XMPP over Tor

For a while I thought of setting a single-user XMPP server to work over Tor as an ad hoc distributed IM, as mentioned in the distributed systems note, and finally got to it now. A private server with federation is nice, but a distributed network is more reliable – yet apparently we're not getting any popular/working/usable distributed IMs anytime soon, so hacking the existing bits together is about as good as it gets. Somewhat related is XEP-0174: Serverless Messaging, but that requires client support, DNS access, and possibility of direct connections.

Usually I use jabberd2, but Prosody looks nice (even though I'm not that fond of lua), and has facilities for Tor networking already – so decided to use it. And going to write the instructions here; some of these are CentOS-specific. Tested with bitlbee and Pidgin, aiming remote connections to be s2s and over Tor only; Tor is used primarily to get routing here.

First of all, install Prosody:

sudo yum install prosody

Define a "hidden service" in /etc/tor/torrc (assuming Tor is already installed; yum install tor if not):

HiddenServiceDir /var/lib/tor/prosody/
HiddenServicePort 5269

Check the hostname in /var/lib/tor/prosody/hostname, it was dfei2rttaxykysmc.onion in my case. There is software to generate vanity .onion names if one wants to.

Adding a record into /etc/hosts may be helpful for clients, so I did that too:

sudo tee -a /etc/hosts <<< ' dfei2rttaxykysmc.onion'

Adding a user with Prosody is easier than with some of the other XMPP servers (and actually there's a few nice bits here and there):

sudo prosodyctl adduser defanor@dfei2rttaxykysmc.onion

We'll need mod_onions, so installing modules (the directory I've picked is like the one found with grep ^CFG_PLUGINDIR $(which prosody), but in /usr/local/):

sudo mkdir /usr/local/lib64/prosody/
sudo hg clone https://hg.prosody.im/prosody-modules/ \

Some clients would want encryption, and probably some servers will require it, so it's safer to just set a self-signed certificate – even though it's rather useless (alternatively, one may simply disable tls in the Prosody configuration). Storing them where Prosody will find them (it's a nice feature, by the way, and there's also Let's Encrypt support in Prosody – though the latter is not relevant in this case):

sudo certtool --generate-privkey --ecc \
  --outfile /etc/pki/prosody/dfei2rttaxykysmc.onion.key
sudo chown root:prosody /etc/pki/prosody/dfei2rttaxykysmc.onion.key
sudo chmod g+r /etc/pki/prosody/dfei2rttaxykysmc.onion.key
sudo certtool --generate-self-signed \
  --load-privkey /etc/pki/prosody/dfei2rttaxykysmc.onion.key \
  --outfile /etc/pki/prosody/dfei2rttaxykysmc.onion.crt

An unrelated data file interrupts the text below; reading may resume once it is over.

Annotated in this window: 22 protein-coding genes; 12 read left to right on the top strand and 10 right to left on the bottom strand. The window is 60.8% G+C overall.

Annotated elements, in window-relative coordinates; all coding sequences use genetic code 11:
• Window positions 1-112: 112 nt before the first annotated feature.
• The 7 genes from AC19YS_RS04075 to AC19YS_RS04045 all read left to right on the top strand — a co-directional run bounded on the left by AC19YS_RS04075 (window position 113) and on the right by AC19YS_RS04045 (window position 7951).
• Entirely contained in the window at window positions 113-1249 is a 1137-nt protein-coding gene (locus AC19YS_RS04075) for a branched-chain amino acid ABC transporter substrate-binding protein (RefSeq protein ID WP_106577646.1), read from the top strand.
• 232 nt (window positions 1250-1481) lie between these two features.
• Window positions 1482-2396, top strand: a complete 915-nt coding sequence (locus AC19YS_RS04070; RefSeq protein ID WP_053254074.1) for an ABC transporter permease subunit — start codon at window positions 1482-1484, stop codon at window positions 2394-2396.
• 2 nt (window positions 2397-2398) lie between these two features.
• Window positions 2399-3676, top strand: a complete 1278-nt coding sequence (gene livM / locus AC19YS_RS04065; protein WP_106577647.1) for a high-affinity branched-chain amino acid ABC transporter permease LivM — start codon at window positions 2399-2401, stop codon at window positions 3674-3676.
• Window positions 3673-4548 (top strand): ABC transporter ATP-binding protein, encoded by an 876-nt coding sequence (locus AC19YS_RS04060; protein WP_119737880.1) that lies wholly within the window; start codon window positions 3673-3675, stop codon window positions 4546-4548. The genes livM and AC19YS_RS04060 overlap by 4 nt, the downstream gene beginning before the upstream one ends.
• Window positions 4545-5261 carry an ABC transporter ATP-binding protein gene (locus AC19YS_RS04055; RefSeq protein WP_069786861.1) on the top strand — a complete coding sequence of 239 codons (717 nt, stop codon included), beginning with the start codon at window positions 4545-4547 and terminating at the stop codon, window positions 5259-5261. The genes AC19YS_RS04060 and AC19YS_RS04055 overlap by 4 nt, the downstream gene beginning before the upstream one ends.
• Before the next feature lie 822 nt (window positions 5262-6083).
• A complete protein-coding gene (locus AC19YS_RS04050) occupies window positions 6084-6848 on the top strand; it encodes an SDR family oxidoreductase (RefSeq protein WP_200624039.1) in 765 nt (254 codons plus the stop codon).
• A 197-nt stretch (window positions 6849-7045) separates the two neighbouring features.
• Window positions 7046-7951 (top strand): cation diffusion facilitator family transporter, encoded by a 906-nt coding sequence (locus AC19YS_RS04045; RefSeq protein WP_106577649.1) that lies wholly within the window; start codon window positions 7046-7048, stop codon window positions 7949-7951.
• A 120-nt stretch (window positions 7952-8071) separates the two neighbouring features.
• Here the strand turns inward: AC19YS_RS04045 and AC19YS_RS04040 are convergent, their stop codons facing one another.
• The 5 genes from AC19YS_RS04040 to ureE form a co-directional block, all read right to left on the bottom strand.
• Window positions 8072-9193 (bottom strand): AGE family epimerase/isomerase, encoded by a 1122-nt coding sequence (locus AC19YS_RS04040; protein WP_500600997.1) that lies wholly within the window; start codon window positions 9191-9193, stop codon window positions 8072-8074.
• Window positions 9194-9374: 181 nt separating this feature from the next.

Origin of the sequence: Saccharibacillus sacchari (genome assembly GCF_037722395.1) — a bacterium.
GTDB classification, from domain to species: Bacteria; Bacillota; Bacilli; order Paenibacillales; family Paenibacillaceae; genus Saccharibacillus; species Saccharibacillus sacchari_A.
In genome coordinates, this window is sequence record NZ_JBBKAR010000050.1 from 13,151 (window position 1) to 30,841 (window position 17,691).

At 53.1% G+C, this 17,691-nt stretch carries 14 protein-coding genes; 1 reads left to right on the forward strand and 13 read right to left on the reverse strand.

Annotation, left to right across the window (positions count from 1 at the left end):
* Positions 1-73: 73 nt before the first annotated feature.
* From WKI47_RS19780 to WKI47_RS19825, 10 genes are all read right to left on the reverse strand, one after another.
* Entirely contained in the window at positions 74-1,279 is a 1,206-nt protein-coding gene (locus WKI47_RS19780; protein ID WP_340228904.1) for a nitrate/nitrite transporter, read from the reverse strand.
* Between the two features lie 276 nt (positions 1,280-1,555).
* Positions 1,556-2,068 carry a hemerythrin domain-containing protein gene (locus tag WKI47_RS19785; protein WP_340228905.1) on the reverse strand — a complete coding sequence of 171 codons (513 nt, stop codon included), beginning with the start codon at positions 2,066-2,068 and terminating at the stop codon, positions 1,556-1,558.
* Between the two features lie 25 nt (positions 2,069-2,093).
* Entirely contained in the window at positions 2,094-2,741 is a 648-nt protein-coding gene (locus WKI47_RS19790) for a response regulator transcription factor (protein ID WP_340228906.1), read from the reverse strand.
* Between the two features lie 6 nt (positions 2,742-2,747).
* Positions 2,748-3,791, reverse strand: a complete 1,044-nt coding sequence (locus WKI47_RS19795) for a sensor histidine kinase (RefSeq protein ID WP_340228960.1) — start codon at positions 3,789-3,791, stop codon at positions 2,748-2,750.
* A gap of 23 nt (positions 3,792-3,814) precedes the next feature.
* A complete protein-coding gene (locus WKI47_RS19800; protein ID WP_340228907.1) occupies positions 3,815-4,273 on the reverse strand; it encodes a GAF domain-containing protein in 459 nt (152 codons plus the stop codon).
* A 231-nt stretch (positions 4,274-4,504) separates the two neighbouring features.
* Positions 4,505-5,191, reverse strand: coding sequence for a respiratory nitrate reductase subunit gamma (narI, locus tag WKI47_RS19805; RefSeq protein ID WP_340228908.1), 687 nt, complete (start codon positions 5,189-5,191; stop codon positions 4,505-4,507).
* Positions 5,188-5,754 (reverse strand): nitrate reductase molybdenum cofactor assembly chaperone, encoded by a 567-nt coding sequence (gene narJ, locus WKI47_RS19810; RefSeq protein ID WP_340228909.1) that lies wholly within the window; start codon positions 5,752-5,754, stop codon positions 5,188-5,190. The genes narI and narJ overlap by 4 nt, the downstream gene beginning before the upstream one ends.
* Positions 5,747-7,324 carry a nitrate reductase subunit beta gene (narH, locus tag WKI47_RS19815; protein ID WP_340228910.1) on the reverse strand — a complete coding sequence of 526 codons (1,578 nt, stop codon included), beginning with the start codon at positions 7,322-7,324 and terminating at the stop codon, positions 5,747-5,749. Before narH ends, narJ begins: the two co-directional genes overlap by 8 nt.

Some clients would care for a certificate to be signed by a CA or trusted, with no way to disable the verification, and using one of the many ways to validate it. It's a mess, but here's a couple of options:

sudo cp /etc/pki/prosody/dfei2rttaxykysmc.onion.crt \
sudo update-ca-trust extract
sudo cp /etc/pki/prosody/dfei2rttaxykysmc.onion.crt \
sudo chown $USER ~/.purple/certificates/x509/tls_peers/dfei2rttaxykysmc.onion

And the configuration (a patch, produced with sudo diff -u /etc/prosody/prosody.cfg.lua{,.orig}):

--- /etc/prosody/prosody.cfg.lua.orig	2018-01-07 05:56:32.636295975 +0300
+++ /etc/prosody/prosody.cfg.lua	2018-01-07 08:22:05.176986202 +0300
@@ -16,11 +16,13 @@
 -- Settings in this section apply to the whole server and are the default settings
 -- for any virtual hosts
+interfaces = { "" }
 -- This is a (by default, empty) list of accounts that are admins
 -- for the server. Note that you must create the accounts separately
 -- (see https://prosody.im/doc/creating_accounts for info)
 -- Example: admins = { "user1@example.com", "user2@example.net" }
-admins = { }
+admins = { "defanor@dfei2rttaxykysmc.onion" }
 -- Enable use of libevent for better performance under high load
 -- For more information see: https://prosody.im/doc/libevent
@@ -29,7 +31,7 @@
 -- Prosody will always look in its source directory for modules, but
 -- this option allows you to specify additional locations where Prosody
 -- will look for modules first. For community modules, see https://modules.prosody.im/
---plugin_paths = {}
+plugin_paths = { "/usr/local/lib64/prosody/modules/" }
 -- This is the list of modules Prosody will load on startup.
 -- It looks for mod_modulename.lua in the plugins folder, so make sure that exists too.
@@ -101,7 +103,9 @@
 -- prevent servers from authenticating unless they are using encryption.
 -- Note that this is different from authentication
-s2s_require_encryption = true
+-- Tor provides encryption anyway.
+s2s_require_encryption = false
 -- Force certificate authentication for server-to-server connections?
@@ -192,6 +196,11 @@
 -- You need to add a VirtualHost entry for each domain you wish Prosody to serve.
 -- Settings under each VirtualHost entry apply *only* to that host.
+VirtualHost "dfei2rttaxykysmc.onion"
+        modules_enabled = { "onions" }
+        onions_only = true
+        onions_tor_all = true
 --VirtualHost "example.com"
 --	certificate = "/path/to/example.crt"

Finally, run it and check that everything is well:

sudo systemctl start prosody
sudo less /var/log/prosody/prosody.log

And set bitlbee to use it (though no need to set a server if it's already set in hosts, or perhaps a proxy can be set instead):

account add jabber defanor@dfei2rttaxykysmc.onion <password>
account 1 set server localhost
account 1 on